Frumpy Mom: Should I go to my high school reunion?

profile photo
By Yosi Yahoudai
Founder and Managing Partner

I received something in the mail recently that doesn’t make any sense. It was an invitation to my 50th high school reunion, which is impossible because I’m only 27 years old.

I know, I know. Some of you insist that I must be much older, because I learned to drive a stick on my parents’ Ford Fairlane station wagon and remember fighting furiously with my brother over possession of the only bathroom in the house.

I’m pretty sure they don’t even build houses with one bathroom anymore, but I still insist that I’m only 27 years old. My hair is the flaming red color of an Irish lassie, I can use the most common youthful text abbreviations like OMW and WYD. I can even explain to you the feud between Drake and Kendrick Lamar (I know you don’t care, but it’s juicy.)

Admittedly, I have a 27-year-old son and 25-year-old daughter, but they’re both adopted, so that clears everything up, right?

I have never gone to any of my high school reunions, and it’s unlikely that I’ll end this streak any time soon. Even though I admit that a half-century is a staggering amount of time.

I was a fish out of water at the last high school I attended, and I had few friends, having moved there a year before graduation. Before that, I’d grown up too fast on an Air Force base in Puerto Rico, hitting “rum shacks” off base and spending most of my time making out under palm trees. In fact, I was a “fast” girl — the kind you didn’t want your kids to hang around with.

So, when we then moved to suburbia in northern Utah, the culture clash was just insurmountable. The kids my age were making their own root beer for fun and weren’t even allowed to date. It was unbearably wholesome. In my imagination today, I would have them listening to The Archies and Pat Boone, while I was definitely a Janis Joplin and Led Zeppelin girl.

During those days, I mostly hung around with the druggies who loitered outside the swimming pool across from the school, not because I did drugs, but because they were the only people I felt weren’t judging my moral fiber.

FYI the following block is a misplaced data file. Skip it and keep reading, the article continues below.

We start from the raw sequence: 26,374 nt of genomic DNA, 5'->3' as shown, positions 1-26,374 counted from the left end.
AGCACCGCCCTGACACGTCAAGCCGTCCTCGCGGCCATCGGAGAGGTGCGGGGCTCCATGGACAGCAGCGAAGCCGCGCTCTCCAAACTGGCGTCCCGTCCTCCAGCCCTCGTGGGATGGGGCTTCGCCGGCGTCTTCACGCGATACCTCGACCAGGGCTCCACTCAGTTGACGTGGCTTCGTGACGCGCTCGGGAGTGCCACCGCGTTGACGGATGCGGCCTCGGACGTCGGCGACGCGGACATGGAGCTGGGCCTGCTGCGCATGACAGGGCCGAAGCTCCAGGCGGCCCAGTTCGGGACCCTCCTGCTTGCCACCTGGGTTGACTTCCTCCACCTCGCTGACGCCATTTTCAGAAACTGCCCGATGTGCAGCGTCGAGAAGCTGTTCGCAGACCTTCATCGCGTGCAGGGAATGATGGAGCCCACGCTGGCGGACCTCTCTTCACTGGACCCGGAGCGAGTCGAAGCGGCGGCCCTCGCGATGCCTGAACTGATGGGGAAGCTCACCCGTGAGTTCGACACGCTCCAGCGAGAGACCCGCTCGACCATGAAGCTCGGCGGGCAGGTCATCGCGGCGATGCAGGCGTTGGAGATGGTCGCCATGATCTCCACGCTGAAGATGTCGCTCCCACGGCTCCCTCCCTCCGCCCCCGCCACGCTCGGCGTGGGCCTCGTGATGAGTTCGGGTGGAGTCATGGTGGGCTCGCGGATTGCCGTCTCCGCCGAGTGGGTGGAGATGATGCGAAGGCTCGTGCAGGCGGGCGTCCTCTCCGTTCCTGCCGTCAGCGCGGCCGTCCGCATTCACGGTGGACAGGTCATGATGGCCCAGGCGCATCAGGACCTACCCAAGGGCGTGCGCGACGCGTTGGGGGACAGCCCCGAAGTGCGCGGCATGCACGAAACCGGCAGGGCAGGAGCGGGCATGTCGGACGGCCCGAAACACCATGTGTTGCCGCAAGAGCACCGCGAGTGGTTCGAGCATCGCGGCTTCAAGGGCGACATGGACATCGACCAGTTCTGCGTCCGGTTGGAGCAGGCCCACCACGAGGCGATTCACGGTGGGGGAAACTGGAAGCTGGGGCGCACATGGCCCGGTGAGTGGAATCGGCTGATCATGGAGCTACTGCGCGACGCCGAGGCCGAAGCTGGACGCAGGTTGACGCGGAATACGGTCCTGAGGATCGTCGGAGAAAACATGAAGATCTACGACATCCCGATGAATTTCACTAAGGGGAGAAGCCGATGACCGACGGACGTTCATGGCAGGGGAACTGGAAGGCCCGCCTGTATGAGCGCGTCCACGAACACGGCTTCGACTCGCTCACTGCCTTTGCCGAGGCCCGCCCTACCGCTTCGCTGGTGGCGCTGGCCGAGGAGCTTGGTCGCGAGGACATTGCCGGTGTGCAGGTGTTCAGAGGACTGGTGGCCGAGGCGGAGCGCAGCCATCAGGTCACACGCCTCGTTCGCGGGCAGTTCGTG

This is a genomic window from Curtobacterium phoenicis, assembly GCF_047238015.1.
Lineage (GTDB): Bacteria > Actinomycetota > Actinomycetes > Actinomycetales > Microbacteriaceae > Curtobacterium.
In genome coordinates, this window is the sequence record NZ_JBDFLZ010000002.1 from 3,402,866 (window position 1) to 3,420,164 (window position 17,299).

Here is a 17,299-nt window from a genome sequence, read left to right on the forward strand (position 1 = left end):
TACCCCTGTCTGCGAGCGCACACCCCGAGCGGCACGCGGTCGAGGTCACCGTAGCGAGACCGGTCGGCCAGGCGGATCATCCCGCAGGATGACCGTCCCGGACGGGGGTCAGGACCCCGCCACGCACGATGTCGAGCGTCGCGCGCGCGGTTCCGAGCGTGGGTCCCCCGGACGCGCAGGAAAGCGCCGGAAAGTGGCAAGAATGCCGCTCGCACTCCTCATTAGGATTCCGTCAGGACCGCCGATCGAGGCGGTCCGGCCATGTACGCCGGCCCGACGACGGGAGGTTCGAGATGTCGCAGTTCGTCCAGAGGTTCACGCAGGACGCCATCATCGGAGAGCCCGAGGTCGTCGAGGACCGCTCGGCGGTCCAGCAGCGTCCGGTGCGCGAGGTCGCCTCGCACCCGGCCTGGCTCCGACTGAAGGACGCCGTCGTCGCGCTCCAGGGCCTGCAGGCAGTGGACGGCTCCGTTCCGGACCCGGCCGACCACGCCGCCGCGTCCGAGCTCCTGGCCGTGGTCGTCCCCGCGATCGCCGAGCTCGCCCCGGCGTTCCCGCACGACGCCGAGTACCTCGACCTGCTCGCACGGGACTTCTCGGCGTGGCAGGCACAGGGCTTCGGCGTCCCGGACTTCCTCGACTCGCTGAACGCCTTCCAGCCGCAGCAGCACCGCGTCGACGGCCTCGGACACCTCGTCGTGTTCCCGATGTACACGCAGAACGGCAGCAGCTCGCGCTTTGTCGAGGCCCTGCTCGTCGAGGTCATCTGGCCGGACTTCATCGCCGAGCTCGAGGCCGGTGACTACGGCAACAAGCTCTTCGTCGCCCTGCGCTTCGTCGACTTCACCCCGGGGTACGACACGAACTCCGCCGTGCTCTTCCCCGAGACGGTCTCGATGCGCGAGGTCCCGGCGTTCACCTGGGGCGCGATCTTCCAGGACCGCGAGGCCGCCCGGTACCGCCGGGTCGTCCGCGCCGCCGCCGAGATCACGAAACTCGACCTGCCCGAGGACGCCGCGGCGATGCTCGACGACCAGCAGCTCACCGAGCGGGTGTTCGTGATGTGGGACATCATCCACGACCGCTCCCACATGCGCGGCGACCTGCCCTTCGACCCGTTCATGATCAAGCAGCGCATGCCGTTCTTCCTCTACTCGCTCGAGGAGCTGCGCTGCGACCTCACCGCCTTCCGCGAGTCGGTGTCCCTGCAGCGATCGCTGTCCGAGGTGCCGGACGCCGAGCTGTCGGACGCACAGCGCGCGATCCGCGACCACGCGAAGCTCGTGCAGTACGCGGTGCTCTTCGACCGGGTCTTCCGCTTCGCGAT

I met my best friend — another Air Force brat like me — when we started skipping study hall together to smoke cigarettes in her car, Sadly, we lost touch, and I would probably go to the reunion just to see her. But she’s a year older than me, so she wouldn’t be there anyway.

The only time I actually considered going to my reunion was when I lived in Hollywood, worked in the entertainment industry and considered myself quite a hot, swinging chick. I probably really was 27 back then. I had a spectacularly handsome, charming artist friend named Casey who was a bit outrageous, and I confided to him that I was toying with the idea of going back to Utah for the reunion, but I felt all those kids looked down on me, so why would I bother?

Casey came up with a plan. He decided that we would go to the reunion together. I would wear my fanciest outfit and we’d arrive in a rented Mercedes. He would wear a white suit with a pearl-handled revolver and tell everyone he was my bodyguard. We spent several hours concocting the perfect bogus scenarios for the evening.

And then I realized I didn’t really care enough about any of those people to spend the money renting a Mercedes and flying out there. That’s the closest I ever came to going back to high school.

Nowadays, another issue is the flab around my middle. OK, OK, the flab around every part of me. In high school, I definitely was never hot, but I was reasonably attractive. I had long pretty brown hair I could sit on, and I wore a dress size that registered in single digits. (Something that will never happen again.)

Do I really need to attend an event full of people who already didn’t think highly of me, and show up as a plus-size version of my former self? I don’t think so.

I don’t need people looking around for the husband I never had, because I forgot to get married. Nor my kids, who would rather eat ground glass than be dragged to this event. Unfortunately, once they reach a certain age, you can’t force them to do anything anymore.

Plus, when I see pictures of other high school reunions that I didn’t attend, I think to myself, “Who are those people and why do they look so decrepit?”

It’s the same reason I never go see any rock ‘n’ hair bands from the 1970s, even though I love concerts. Seeing those former sex gods now hobbling around on stage with their mobility devices would just make me feel like a stegosaurus. (OK, having said that I now have to contradict myself. I am going to see the Rolling Stones at So-Fi in July. But of course Keith Richards is immortal.)

I’m curious about other people. Do you think most people go to their reunions? Honestly, if they held it on a nude beach in Fiji, I’d be more likely to attend. (OK, that’s a blatant lie. I couldn’t even get naked when my friend took me to a co-ed spa in San Francisco where everyone was nude.) But it sounds good, right?

I’ll let you know what I decide.

author photo
About the Author
Yosi Yahoudai is a founder and the managing partner of J&Y. His practice is comprised primarily of cases involving automobile and motorcycle accidents, but he also represents people in premises liability lawsuits, including suits alleging dangerous conditions of public property, third-party criminal conduct, and intentional torts. He also has expertise in cases involving product defects, dog bites, elder abuse, and sexual assault. He earned his Bachelor of Arts from the University of California and is admitted to practice in all California State Courts, and the United States District Court for the Southern District of California. If you have any questions about this article, you can contact Yosi by clicking here.